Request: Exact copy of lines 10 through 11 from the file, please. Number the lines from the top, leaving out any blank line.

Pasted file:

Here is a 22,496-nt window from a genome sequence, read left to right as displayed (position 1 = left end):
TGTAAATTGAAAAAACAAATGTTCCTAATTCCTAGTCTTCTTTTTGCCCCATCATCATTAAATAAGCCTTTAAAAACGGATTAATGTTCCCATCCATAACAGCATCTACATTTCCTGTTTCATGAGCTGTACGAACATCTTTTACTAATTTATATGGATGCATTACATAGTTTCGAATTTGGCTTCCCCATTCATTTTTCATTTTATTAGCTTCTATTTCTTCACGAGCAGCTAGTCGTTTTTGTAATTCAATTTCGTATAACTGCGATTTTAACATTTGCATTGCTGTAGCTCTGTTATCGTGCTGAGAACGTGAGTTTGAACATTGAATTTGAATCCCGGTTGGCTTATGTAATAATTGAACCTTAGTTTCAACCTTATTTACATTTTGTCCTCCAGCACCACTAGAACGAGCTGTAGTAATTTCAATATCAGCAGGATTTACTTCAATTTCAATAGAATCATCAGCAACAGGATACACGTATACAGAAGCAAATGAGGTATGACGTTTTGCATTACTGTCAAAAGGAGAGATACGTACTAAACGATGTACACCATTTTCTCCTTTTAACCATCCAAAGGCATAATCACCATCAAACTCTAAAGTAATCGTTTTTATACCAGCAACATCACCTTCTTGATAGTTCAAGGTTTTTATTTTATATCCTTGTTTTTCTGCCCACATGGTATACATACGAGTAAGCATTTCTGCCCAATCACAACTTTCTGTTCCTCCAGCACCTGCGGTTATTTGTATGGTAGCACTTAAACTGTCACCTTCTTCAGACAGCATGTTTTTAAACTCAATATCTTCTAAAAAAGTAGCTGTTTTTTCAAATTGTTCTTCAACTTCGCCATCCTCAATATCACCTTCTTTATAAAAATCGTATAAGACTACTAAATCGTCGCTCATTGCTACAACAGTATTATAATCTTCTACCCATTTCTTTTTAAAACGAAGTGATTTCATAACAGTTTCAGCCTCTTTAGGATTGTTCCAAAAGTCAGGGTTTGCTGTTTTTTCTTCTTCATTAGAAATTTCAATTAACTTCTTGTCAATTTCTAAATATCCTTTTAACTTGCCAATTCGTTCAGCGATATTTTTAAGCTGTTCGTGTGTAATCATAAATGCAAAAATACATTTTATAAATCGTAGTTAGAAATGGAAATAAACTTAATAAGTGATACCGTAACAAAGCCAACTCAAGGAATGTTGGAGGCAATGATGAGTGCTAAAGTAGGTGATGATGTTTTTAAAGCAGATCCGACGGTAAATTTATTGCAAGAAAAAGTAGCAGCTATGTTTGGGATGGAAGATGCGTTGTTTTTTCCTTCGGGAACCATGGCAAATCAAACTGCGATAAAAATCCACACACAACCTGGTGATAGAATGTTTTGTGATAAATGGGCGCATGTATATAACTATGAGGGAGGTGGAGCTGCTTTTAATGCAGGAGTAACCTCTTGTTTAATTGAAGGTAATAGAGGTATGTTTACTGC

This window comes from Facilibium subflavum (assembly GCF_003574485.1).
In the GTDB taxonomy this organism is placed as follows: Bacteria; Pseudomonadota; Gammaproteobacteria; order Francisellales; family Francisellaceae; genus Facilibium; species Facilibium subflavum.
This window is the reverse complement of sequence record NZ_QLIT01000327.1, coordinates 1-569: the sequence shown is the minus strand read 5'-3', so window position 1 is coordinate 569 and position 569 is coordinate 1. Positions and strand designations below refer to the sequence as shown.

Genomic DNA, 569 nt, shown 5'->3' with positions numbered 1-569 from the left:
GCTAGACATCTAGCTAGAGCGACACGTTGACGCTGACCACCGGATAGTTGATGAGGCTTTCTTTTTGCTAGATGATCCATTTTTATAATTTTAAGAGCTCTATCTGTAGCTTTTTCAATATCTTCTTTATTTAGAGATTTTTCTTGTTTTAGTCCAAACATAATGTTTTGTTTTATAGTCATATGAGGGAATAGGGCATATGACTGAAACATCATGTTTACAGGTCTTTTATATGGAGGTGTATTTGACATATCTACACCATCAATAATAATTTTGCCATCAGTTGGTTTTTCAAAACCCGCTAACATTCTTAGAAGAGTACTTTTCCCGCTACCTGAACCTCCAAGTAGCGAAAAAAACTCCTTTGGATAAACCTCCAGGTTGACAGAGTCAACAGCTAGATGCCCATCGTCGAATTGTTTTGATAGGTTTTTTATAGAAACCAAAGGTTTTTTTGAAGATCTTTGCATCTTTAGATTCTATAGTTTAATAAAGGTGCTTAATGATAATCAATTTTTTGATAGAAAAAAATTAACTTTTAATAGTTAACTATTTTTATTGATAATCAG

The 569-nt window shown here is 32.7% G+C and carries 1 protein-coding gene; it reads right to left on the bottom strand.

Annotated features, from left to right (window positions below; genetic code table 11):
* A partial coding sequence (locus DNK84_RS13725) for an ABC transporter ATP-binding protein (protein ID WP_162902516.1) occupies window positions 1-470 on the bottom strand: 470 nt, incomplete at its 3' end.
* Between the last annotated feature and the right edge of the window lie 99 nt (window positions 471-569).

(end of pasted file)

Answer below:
* A partial coding sequence (locus DNK84_RS13725) for an ABC transporter ATP-binding protein (protein ID WP_162902516.1) occupies window positions 1-470 on the bottom strand: 470 nt, incomplete at its 3' end.
* Between the last annotated feature and the right edge of the window lie 99 nt (window positions 471-569).